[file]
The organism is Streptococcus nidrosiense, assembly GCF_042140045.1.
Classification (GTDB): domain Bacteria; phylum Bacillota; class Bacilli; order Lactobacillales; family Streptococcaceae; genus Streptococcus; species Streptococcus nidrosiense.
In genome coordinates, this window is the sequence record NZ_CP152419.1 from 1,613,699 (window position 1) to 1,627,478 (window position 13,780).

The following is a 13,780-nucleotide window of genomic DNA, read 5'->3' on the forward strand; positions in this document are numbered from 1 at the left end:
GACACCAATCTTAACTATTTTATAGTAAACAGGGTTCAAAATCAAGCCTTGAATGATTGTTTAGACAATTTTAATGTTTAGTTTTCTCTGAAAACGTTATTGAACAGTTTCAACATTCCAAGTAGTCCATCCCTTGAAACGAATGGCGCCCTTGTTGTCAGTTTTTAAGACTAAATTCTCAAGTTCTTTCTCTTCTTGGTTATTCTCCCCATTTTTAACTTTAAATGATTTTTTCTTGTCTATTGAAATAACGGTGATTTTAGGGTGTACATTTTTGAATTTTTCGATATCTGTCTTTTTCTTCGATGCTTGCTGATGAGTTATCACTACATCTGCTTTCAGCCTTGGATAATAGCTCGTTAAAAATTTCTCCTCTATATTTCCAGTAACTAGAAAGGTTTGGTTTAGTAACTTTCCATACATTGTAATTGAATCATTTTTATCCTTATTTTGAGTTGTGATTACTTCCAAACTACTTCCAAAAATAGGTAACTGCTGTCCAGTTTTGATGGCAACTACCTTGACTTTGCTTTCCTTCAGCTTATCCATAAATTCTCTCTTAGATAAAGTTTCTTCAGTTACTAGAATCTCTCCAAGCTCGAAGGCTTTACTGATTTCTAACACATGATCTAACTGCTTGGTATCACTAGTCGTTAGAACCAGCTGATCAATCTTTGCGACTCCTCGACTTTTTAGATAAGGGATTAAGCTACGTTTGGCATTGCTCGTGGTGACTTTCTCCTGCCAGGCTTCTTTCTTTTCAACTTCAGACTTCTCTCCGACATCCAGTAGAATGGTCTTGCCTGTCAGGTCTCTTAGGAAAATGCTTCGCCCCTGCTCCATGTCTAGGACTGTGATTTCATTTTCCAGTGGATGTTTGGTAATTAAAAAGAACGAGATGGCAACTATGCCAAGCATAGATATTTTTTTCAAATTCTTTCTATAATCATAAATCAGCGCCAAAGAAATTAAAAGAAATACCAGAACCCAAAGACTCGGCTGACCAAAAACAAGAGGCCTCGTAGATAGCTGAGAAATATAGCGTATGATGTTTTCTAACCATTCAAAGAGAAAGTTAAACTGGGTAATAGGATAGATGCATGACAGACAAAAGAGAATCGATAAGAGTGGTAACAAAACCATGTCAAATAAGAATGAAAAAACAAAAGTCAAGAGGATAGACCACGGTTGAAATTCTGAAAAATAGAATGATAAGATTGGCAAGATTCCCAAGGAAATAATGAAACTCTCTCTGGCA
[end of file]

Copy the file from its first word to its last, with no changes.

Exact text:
The organism is Streptococcus nidrosiense, assembly GCF_042140045.1.
Classification (GTDB): domain Bacteria; phylum Bacillota; class Bacilli; order Lactobacillales; family Streptococcaceae; genus Streptococcus; species Streptococcus nidrosiense.
In genome coordinates, this window is the sequence record NZ_CP152419.1 from 1,613,699 (window position 1) to 1,627,478 (window position 13,780).

The following is a 13,780-nucleotide window of genomic DNA, read 5'->3' on the forward strand; positions in this document are numbered from 1 at the left end:
GACACCAATCTTAACTATTTTATAGTAAACAGGGTTCAAAATCAAGCCTTGAATGATTGTTTAGACAATTTTAATGTTTAGTTTTCTCTGAAAACGTTATTGAACAGTTTCAACATTCCAAGTAGTCCATCCCTTGAAACGAATGGCGCCCTTGTTGTCAGTTTTTAAGACTAAATTCTCAAGTTCTTTCTCTTCTTGGTTATTCTCCCCATTTTTAACTTTAAATGATTTTTTCTTGTCTATTGAAATAACGGTGATTTTAGGGTGTACATTTTTGAATTTTTCGATATCTGTCTTTTTCTTCGATGCTTGCTGATGAGTTATCACTACATCTGCTTTCAGCCTTGGATAATAGCTCGTTAAAAATTTCTCCTCTATATTTCCAGTAACTAGAAAGGTTTGGTTTAGTAACTTTCCATACATTGTAATTGAATCATTTTTATCCTTATTTTGAGTTGTGATTACTTCCAAACTACTTCCAAAAATAGGTAACTGCTGTCCAGTTTTGATGGCAACTACCTTGACTTTGCTTTCCTTCAGCTTATCCATAAATTCTCTCTTAGATAAAGTTTCTTCAGTTACTAGAATCTCTCCAAGCTCGAAGGCTTTACTGATTTCTAACACATGATCTAACTGCTTGGTATCACTAGTCGTTAGAACCAGCTGATCAATCTTTGCGACTCCTCGACTTTTTAGATAAGGGATTAAGCTACGTTTGGCATTGCTCGTGGTGACTTTCTCCTGCCAGGCTTCTTTCTTTTCAACTTCAGACTTCTCTCCGACATCCAGTAGAATGGTCTTGCCTGTCAGGTCTCTTAGGAAAATGCTTCGCCCCTGCTCCATGTCTAGGACTGTGATTTCATTTTCCAGTGGATGTTTGGTAATTAAAAAGAACGAGATGGCAACTATGCCAAGCATAGATATTTTTTTCAAATTCTTTCTATAATCATAAATCAGCGCCAAAGAAATTAAAAGAAATACCAGAACCCAAAGACTCGGCTGACCAAAAACAAGAGGCCTCGTAGATAGCTGAGAAATATAGCGTATGATGTTTTCTAACCATTCAAAGAGAAAGTTAAACTGGGTAATAGGATAGATGCATGACAGACAAAAGAGAATCGATAAGAGTGGTAACAAAACCATGTCAAATAAGAATGAAAAAACAAAAGTCAAGAGGATAGACCACGGTTGAAATTCTGAAAAATAGAATGATAAGATTGGCAAGATTCCCAAGGAAATAATGAAACTCTCTCTGGCA